The skyrocketing costs to ship goods—from Halloween candies and costumes to toys and decorations for Christmas—may soon hit consumer pocketbooks.
Companies once paid around $1,500 to ship a 40-foot container of cargo by sea from Shanghai to the West Coast. Now shippers pay an unprecedented $10,500—a 600% increase over the seasonal average of the last five years.
Shippers looking for an alternative have turned to airline freight, which carries one-third of the world’s cargo. Exercise bike manufacturer, Peloton, for example, began shipping its bikes by air. These switches have jacked up airline freight rates. Today, airline freight prices also are 400% higher than before the pandemic.
As massive supply chain impacts rock the boat, shippers have borne the additional shipping fees themselves. But with forecasts that predict sky-high rates throughout peak season and into the New Year, shippers will eventually pass these costs on to consumers. Shippers will absorb higher-than-normal costs when they are up 10%, but not when shipping fees are up to nine times as high.
With over 80% of all imports transported by sea, freight-cost surges threaten to inflate prices for everything from toys and car parts to seafood, coffee, and chocolates, spurring concerns of even more accelerated inflation.
We’ve already seen inflationary forces playing out with lumber—transitionary inflation tripled its price in the second quarter. Aluminum hit its highest level in a decade last month after a coup knocked out Guinea manufacturers. And new vehicles now sell for over sticker price because of a semiconductor shortage.
What is causing these issues?
Carriers cite four main reasons for skyrocketing shipping costs
- COVID restrictions
- Equipment shortages
- Port congestion
- Demand outpacing supply
These factors increase shipping rates, premium surcharges, and detention and demurrage fees. Experts predict this scenario will continue well into 2022.
COVID Restrictions Impact Shipping
COVID restrictions will continue to challenge the industry. Every time a vessel worker tests positive for COVID, countries must decide whether to let in the ship. And as dockworkers test positive in port, terminals may delay loading and unloading of cargo.
Last month, China began experiencing its worst COVID outbreak in over a year, requiring authorities to enact dramatic measures to stop new infections. One action was to suspend operations at the Ningbo-Zhoushan Port, a critical terminal servicing North America and Europe, after a confirmed case of COVID-19.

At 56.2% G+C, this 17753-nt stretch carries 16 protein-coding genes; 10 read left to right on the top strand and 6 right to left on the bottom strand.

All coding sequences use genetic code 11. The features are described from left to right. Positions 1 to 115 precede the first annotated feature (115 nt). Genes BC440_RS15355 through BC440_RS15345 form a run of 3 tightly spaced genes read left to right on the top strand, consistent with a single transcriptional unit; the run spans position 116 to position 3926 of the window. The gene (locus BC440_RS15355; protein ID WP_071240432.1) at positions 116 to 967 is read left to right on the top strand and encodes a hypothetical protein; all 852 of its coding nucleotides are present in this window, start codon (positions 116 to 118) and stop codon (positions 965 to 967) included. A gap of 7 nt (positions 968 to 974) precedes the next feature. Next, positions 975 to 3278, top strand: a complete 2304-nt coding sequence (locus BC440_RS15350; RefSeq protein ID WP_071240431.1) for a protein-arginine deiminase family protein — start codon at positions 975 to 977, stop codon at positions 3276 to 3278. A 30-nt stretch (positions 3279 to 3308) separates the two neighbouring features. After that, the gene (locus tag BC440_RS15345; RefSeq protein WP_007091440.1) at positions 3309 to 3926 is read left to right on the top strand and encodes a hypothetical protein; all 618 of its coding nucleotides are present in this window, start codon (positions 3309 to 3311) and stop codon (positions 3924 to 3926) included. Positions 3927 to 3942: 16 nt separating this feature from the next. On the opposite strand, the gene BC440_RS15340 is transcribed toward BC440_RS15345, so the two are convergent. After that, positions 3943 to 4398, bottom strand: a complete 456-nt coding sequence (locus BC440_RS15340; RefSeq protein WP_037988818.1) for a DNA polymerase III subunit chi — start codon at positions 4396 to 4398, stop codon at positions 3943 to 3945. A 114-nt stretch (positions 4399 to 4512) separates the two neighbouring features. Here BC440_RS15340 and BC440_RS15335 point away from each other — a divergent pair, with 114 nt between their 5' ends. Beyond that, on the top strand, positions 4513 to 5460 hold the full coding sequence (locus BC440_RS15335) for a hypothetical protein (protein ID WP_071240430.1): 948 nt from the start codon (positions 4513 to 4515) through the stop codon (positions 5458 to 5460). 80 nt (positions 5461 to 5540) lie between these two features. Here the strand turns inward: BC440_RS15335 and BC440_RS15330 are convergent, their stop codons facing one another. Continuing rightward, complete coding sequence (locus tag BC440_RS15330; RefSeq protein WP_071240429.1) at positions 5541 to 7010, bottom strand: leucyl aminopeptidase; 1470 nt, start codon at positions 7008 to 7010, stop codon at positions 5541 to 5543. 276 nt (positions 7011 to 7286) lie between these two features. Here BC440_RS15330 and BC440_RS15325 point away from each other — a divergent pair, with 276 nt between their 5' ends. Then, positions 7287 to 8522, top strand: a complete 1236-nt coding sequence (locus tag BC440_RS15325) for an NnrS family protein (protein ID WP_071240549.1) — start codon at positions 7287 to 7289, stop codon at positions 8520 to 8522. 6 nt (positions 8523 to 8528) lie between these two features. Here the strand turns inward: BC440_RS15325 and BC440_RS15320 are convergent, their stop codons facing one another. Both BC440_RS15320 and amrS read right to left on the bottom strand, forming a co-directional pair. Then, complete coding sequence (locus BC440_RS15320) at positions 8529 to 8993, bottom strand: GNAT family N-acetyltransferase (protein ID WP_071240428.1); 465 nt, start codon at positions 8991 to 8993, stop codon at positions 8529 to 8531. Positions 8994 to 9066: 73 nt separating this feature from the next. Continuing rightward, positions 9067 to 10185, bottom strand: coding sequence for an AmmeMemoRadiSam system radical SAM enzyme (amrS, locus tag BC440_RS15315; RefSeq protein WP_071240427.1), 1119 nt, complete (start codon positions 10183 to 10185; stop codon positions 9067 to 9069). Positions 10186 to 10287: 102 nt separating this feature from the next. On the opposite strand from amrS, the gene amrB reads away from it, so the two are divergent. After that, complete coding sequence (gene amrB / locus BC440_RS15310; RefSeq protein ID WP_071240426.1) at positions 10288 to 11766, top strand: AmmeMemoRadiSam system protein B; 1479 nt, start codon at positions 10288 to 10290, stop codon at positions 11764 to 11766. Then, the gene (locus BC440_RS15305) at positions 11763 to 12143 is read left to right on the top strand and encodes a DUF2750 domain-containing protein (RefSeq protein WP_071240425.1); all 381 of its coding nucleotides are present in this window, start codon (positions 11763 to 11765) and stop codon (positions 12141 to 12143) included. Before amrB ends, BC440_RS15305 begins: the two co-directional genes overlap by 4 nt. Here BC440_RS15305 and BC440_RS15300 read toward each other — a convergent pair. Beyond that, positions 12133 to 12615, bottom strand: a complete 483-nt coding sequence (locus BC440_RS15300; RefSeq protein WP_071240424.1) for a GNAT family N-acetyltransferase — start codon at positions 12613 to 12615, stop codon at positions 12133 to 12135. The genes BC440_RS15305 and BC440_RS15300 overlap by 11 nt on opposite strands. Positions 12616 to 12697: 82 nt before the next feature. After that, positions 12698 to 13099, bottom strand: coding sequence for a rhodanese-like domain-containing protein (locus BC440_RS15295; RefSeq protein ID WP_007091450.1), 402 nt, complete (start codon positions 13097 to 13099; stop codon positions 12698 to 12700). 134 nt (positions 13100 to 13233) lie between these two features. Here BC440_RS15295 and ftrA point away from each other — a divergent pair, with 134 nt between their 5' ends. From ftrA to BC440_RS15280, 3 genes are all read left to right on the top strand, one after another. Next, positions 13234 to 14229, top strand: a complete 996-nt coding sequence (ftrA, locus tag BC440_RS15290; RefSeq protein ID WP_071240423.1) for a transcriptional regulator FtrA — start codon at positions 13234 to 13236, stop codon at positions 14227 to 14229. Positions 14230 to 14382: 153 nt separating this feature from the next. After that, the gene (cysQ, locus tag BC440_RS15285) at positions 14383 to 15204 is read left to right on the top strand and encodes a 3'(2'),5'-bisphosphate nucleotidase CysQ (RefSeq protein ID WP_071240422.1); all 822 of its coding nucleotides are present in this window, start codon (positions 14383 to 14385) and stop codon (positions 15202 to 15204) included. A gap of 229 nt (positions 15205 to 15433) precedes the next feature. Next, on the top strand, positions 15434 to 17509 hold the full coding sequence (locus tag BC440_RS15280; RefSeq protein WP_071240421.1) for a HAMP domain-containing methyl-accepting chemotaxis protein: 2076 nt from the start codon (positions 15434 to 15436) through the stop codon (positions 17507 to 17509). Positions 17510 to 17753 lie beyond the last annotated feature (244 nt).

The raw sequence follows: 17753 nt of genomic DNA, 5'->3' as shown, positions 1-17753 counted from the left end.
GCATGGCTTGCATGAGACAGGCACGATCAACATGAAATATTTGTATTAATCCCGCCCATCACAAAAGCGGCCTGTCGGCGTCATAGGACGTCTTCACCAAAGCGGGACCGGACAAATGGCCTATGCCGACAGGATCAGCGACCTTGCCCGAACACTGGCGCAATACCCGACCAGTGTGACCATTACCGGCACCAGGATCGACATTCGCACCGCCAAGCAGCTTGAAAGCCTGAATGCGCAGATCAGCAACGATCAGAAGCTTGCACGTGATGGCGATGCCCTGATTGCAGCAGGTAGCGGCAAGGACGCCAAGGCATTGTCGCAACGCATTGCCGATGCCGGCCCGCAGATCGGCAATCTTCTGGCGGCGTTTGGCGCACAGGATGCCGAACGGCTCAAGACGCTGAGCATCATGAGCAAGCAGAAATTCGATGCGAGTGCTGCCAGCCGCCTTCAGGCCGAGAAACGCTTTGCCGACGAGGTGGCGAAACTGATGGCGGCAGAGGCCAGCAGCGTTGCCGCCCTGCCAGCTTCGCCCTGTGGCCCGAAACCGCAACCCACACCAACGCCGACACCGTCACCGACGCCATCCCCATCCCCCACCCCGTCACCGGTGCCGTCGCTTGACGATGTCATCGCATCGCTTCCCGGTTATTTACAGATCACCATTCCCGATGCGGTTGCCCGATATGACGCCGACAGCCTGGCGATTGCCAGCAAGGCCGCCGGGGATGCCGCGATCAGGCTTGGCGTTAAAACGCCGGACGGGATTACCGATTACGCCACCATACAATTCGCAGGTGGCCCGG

Inflationary Impacts of Equipment Shortages and Port Congestion
Research commissioned by the Pacific Maritime Association finds that equipment shortages, capacity constraints, and logistical constraints throughout supply chains have led to a backlog of container vessels and marine vessels at West Coast Ports. East Coast ports are not faring much better. Ports along the East Coast report a chassis and container shortage, as well as a labor shortage.
Experts blame the ongoing container and equipment shortage on the pandemic. Carriers pick up fewer containers, leaving containers stranded at inland depots or stuck in port. Port congestion also plays a role. It contributes to longer than normal wait times at key ports and lengthens turnaround times for containers.
Port congestion also reduces the inventory of available containers. As September began, there were 48 ships parked outside Los Angeles and 48 in Long Beach. Each ship holds an average of 10,000 TEU. That’s a lot of containers sitting unused.
Of course, ports are responding to the situation. The Boston/Conley terminal will use three cranes that can unload 13,000 to 14,000 TEU vessels beginning this month to move Northeast cargo faster. Seattle also added five cranes to expedite cargo.
Exporters are pushing governments to regulate the export of empty containers. Some countries were paying a premium for empty containers, making it more lucrative to ship empty containers than wait for containers to turn around in port. Exporters also are asking governments to release about 20,000 containers currently abandoned or detained.
Skyrocketing Demand and Altered Buying Habits
The pandemic ushered in product shortages, panic buying, and heightened demand. Who can forget the empty shelves when one tried to purchase toilet paper, cleaning products, or acetaminophen?
The pandemic also changed how people bought goods. Consumers upped their online shopping and shifted funds they might have spent on vacations into electronics and other consumer goods. People have more money to spend, and they want their goods now.
Shippers are responding to heightened demand by paying unprecedented prices to move their goods. But what happens when the goods ordered for Halloween or Christmas arrive after the holidays? And, what happens when shipping rates plummet as the market returns to normal, but shippers have a warehouse full of products they paid 400% more to get here?
In an unpredictable shipping climate, companies must plan ahead and order only what they need. Otherwise, they may lose money on goods that arrive late. It will become impossible to pass on costs to consumers once the market resumes normal operations.
Experts predict demand will decline once pandemic fears wane and people can spend more money on travel and entertainment.. Savvy shippers are planning now for next year. They pass on additional shipping costs through higher prices for goods when they can, but also take a measured approach to how much cargo they bring in.